• There is no overall evidence of increasing agricultural revenues as a result of RLG Phase 1 activities between 2010 and 2012 for major crops in Burkina Faso.

The findings suggest encouraging interim results regarding changes in perceptions of land tenure security. This is consistent with expected results because the project logic expected early changes in perceptions of land tenure security followed in the longer-term with related changes in agricultural investment and production. The endline data collection and analysis scheduled in 2017 should provide an opportunity for more comprehensive understanding of long-term RLG impacts.

Evaluator

Impaq International

Methodology

Difference-in-Differences using two stage cluster sampling

Evaluation Period

Late 2010-Early 2012

Immediate Outcome

Findings suggest encouraging short-term results in regards to initial changes in perceptions of tenure security for both treatment and control groups. However, no statistically significant impact on the number of land conflicts or farmers’ confidence in land conflict resolution institutions has been measured. This is not surprising considering the limited time between project implementation and interim data collection. Land institutions had been operating for a very limited time period.

Intermediate Outcome

Thus far, there has been no evidence of changes in conflicts or agricultural revenues as a result of Phase 1 activities. However, the project logic did not expect such changes in the short-term and IMPAQ notes the lack of findings on these variables could be the result of the interim survey carried out too early to measure these results, which was ahead of the bulk of implementation, including the lack of provision of APFRs prior to interim data collection.

Ultimate Impact

Ultimate impact could not be assessed within the timeframe of this round of data collection for the impact evaluation. 2017 endline data will provide final results.

Lessons Learned

The experience of the evaluation provided a few important lessons learned:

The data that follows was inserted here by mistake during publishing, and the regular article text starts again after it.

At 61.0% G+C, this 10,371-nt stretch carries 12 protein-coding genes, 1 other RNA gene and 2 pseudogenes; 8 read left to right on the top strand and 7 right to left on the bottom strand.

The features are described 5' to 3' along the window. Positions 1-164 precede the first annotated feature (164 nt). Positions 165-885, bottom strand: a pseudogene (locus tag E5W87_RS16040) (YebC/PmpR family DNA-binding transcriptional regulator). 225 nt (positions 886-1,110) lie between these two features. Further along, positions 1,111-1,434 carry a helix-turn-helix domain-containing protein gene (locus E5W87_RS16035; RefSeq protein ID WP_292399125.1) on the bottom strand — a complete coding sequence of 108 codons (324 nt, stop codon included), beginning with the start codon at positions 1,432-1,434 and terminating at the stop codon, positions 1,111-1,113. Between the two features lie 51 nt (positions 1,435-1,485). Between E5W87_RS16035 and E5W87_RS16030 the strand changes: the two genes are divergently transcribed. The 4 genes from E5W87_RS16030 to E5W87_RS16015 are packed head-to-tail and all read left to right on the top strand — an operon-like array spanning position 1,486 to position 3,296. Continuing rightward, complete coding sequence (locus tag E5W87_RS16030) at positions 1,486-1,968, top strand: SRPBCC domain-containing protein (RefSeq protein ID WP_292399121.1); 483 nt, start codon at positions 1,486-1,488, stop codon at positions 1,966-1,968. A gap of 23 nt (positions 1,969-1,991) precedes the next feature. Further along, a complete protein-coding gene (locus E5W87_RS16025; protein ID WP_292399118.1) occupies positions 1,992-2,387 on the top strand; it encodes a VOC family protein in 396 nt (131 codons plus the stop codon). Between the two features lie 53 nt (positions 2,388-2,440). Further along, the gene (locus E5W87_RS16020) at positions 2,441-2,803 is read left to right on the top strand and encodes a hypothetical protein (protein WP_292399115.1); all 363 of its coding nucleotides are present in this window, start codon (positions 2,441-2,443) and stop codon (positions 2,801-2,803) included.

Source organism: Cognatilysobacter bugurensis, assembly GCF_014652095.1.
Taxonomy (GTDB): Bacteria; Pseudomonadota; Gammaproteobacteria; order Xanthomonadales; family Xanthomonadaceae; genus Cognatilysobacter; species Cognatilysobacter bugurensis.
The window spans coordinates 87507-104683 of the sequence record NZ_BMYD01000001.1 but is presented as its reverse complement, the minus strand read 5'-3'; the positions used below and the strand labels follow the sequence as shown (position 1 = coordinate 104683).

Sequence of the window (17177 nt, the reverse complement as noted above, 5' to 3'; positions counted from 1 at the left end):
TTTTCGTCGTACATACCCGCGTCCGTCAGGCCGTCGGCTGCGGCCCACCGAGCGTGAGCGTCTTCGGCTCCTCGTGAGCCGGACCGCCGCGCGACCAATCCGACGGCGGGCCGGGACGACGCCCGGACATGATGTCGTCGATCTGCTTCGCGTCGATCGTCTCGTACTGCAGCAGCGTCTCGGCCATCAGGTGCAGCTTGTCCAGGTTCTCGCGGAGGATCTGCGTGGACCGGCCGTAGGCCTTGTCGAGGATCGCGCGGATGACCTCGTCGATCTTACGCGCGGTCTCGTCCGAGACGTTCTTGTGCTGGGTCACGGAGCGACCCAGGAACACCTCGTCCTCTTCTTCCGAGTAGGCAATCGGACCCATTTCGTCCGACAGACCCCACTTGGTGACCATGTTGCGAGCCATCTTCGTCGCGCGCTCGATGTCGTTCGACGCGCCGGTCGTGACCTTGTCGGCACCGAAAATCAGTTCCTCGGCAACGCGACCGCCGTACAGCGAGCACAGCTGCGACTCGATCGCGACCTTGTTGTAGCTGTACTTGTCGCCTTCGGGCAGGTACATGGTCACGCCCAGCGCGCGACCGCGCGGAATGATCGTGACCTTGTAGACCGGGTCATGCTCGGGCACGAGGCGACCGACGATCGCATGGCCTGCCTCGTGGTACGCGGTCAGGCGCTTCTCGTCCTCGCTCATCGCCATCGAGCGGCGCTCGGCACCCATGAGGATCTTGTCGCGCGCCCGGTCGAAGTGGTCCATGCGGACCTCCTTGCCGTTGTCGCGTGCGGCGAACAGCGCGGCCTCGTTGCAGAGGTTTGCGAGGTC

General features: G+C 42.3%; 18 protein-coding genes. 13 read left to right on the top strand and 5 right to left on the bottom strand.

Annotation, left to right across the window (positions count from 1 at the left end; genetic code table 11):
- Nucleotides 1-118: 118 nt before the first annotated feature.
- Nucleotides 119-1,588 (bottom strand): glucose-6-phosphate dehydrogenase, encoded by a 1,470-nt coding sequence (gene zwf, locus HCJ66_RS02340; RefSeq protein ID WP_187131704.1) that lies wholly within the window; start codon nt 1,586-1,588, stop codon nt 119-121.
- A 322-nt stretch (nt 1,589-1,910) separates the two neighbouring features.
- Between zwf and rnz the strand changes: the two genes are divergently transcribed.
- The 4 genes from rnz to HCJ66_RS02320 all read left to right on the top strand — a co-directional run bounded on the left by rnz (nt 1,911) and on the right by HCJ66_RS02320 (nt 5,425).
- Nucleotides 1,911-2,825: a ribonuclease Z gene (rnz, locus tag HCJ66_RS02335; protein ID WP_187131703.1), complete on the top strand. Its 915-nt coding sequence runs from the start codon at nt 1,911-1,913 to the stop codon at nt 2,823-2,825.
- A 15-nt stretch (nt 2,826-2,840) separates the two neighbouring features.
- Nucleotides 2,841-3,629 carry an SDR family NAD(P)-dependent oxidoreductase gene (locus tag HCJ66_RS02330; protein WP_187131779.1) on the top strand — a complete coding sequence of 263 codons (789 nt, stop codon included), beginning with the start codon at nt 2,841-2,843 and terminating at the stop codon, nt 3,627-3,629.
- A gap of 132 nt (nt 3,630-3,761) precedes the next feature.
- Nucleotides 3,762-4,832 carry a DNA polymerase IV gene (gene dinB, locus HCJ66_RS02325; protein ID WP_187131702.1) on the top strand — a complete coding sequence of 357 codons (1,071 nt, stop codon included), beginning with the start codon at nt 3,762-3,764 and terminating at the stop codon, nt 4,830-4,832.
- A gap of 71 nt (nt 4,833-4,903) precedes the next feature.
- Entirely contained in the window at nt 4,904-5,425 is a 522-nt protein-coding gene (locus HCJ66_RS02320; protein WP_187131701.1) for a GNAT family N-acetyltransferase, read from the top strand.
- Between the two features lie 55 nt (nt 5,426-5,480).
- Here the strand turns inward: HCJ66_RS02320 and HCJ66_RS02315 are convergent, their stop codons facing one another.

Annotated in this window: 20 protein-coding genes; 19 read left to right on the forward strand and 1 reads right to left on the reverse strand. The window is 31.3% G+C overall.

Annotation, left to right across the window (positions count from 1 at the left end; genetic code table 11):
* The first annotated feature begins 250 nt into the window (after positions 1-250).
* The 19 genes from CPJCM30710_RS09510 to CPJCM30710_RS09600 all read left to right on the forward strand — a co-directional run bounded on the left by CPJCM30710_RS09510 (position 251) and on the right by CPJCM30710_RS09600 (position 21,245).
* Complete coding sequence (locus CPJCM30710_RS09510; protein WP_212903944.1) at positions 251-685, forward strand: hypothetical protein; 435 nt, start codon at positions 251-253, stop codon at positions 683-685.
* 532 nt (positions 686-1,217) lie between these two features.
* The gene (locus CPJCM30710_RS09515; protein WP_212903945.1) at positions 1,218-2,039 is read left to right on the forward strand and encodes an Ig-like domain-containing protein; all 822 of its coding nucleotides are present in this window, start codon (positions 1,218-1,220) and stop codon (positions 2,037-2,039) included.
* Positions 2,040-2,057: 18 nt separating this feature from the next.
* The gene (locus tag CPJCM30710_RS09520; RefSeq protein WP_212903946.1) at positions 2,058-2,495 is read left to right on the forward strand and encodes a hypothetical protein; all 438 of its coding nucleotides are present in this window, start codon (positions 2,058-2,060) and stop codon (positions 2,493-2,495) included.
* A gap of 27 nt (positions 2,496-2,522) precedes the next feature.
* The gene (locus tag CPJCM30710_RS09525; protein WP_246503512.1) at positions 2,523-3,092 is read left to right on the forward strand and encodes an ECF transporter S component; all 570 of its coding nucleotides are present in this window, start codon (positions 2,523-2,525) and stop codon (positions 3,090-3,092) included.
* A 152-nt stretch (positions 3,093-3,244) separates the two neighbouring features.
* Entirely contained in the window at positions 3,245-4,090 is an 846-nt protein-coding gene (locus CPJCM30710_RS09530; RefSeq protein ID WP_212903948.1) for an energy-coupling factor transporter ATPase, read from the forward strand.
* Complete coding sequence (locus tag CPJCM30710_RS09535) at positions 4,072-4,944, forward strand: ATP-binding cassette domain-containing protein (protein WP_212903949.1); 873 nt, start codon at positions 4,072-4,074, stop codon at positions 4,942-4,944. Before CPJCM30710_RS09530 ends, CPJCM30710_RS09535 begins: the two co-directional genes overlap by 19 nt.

• Considering the short 5 year time period of MCC Compacts, the decision to extend a pilot phase of a land project should not depend on evaluation results. The timeline of less than two years between baseline and follow-up was too short to see results, especially when considering the timeline necessary to implement legislative and regulatory changes, establish new land offices and facilitate site specific formalization, as well as the time necessary for land results to develop after implementation is complete.
  • The more detailed and nuanced questions on perceptions of land tenure and types of conflict used in the Burkina questionnaire allowed a better understanding of project impacts on land tenure and related potential effects on productivity.  These more detailed questions on sources of tenure insecurity and levels of conflict should be considered in future evaluation instruments. .

Next Steps

Endline data collection is planned for 2017 and will focus on longer-term results from Activities 1 and 2, as well as early to mid-term results of RLG activity 3 (site specific) interventions in Phase 1 and Phase 2 communes.

Footnotes
  • 1. This table reflects data from the final approved MCA-Burkina Faso Indicator Tracking Table (ITT) and captures progress through the final date of the compact, July 30, 2014. Please note that although additional work was conducted during the closeout period, the progress made during that period is not included here.
  • 2. In Burkina Faso, this includes the number of households receiving: APFRs; formal land rights in Di; APFR-like rights  [Anchor] in Ganzourgou Province; and land leases in existing irrigation zones.
  • 3. Although the “APFRs approved” target was not met, RLG by Compact end had introduced application files of 13,447 APFRs.
  • 4. During the three-month compact closeout period (August-November 2014), the number of hectares secured by a title on the Di perimeter reached 637, and the number of hectares of irrigated land leased to households by the state in the Di perimeter was 1,198.
  • 5. All 418 parcels that were formalized in Di during the compact were for land titles and no parcels of irrigated land leased were formalized until after compact end date. The number of land titles delivered in the Di perimeter reached 1,306 during the compact closeout period (August-November 2014) following the compact end. All titles went to project affected parties (PAPs). During the same closeout period, the number of parcels of irrigated land leased to households in the Di perimeter reached 1,061.
  • 6. The number of parcels of irrigated land leases to households or legal entities in the Zones Amenages (old perimeters) remained at 0 in the closeout period (August-November 2014); however, the number of leases approved by the State in the Zone Amenage (old perimeters) reached 3,443.